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Blog Post was written by Mark Kaloudis, Product Line Director at Schneider Electric Energy & Sustainability Services. 

By 2025, data centers are expected to consume about one-fifth of the world's electrical power. Between running IT infrastructure, cooling, power backup, and general maintenance, data centers require a lot of energy. However, as an IT administrator, you can take steps to increase infrastructure sustainability, especially as the number of small data centers multiplies at edge computing sites.

One step involves updating your uninterruptible power supply (UPS) fleet with devices designed for greater efficiency and less maintenance. Another step is implementing an infrastructure monitoring strategy focused on minimizing on-site maintenance and troubleshooting.

More efficient UPSs

The amount of energy consumed by a single UPS device may seem insubstantial. It amounts to roughly 1% of the total power consumed at a data center or edge computing site. However, let's say you're a bank with 100 branches or a retailer running 1,000 stores or more. Each of those locations is supported by an edge site containing a UPS. When multiplied by all those locations, that 1% adds up to a lot.

Therefore, you'd want to deploy the most efficient UPSs available. A new breed of UPS with innovative technologies helps you meet that goal in several ways. First, these devices use wide-bandgap semiconductors that enable operation at a higher voltage and higher frequency than possible with traditional semiconductors. This results in fewer power losses, which translates to more powerful and energy-efficient devices. The outcome is a lower electric bill.

Another benefit of the new UPS technology is the use of lithium-ion batteries that last up to 10 years, compared to three to five years for valve-regulated lead-acid (VRLA) batteries. As such, the units need to be replaced less frequently. And that means using less power for manufacturing and less fuel in transporting the units, which are smaller and lighter, taking up less space in trucks. Disposal costs at the end of life for the units also decrease. Anything that helps reduce carbon emissions is a plus. To further understand the differences between VRLA and lithium-ion battery life cycles and how that impacts sustainability efforts, check out this recent blog post.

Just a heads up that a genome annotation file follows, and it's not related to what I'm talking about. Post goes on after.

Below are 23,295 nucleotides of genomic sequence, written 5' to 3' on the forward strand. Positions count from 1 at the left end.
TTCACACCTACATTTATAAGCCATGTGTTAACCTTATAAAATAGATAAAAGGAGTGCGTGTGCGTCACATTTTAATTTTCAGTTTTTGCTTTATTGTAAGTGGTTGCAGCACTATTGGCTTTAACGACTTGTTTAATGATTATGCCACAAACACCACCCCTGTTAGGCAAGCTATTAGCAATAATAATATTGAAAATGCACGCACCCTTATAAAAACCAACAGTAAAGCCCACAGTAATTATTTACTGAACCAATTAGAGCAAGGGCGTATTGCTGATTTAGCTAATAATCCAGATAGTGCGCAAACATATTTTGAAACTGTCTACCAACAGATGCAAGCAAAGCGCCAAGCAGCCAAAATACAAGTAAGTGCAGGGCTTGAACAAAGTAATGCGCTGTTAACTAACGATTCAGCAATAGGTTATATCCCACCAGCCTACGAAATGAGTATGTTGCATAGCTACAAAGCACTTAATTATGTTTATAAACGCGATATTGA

Real-time monitoring and management for edge computing sites

Newer UPSs also help achieve sustainability goals at the edge through remote monitoring and management. Connectivity enables the capture of data for real-time monitoring and management and is enterprise management system compatible – letting you make device information available to your monitoring and management platform or third-party Enterprise Network Management System. This capability helps reduce the need for truck rolls for maintenance and troubleshooting.

For one thing, you can reboot attached loads. And you don't need to dispatch someone to a site to check on battery status because you can remotely monitor battery health and performance. Data collected from the batteries allows you to accurately estimate when a battery will need replacement instead of going on-site to check.

When you are running hundreds or thousands of sites, this translates to spending a lot less on fuel and travel costs. And when a technician shows up with a replacement battery, you can be confident it's the right time for a replacement.

Discover a more sustainable kind of UPS

Everyone in an organization – and society itself – has a responsibility to work toward sustainability goals. Reducing power consumption at data centers and the edge isn't always easy, but it's possible. And one effective way to do so is by deploying efficient UPS technology at the edge.

Ready to learn more? Access this new eguide titled, "Three technologies to address UPS challenges at the edge" which takes a deeper dive into the technologies that can help your organization with its sustainability goals.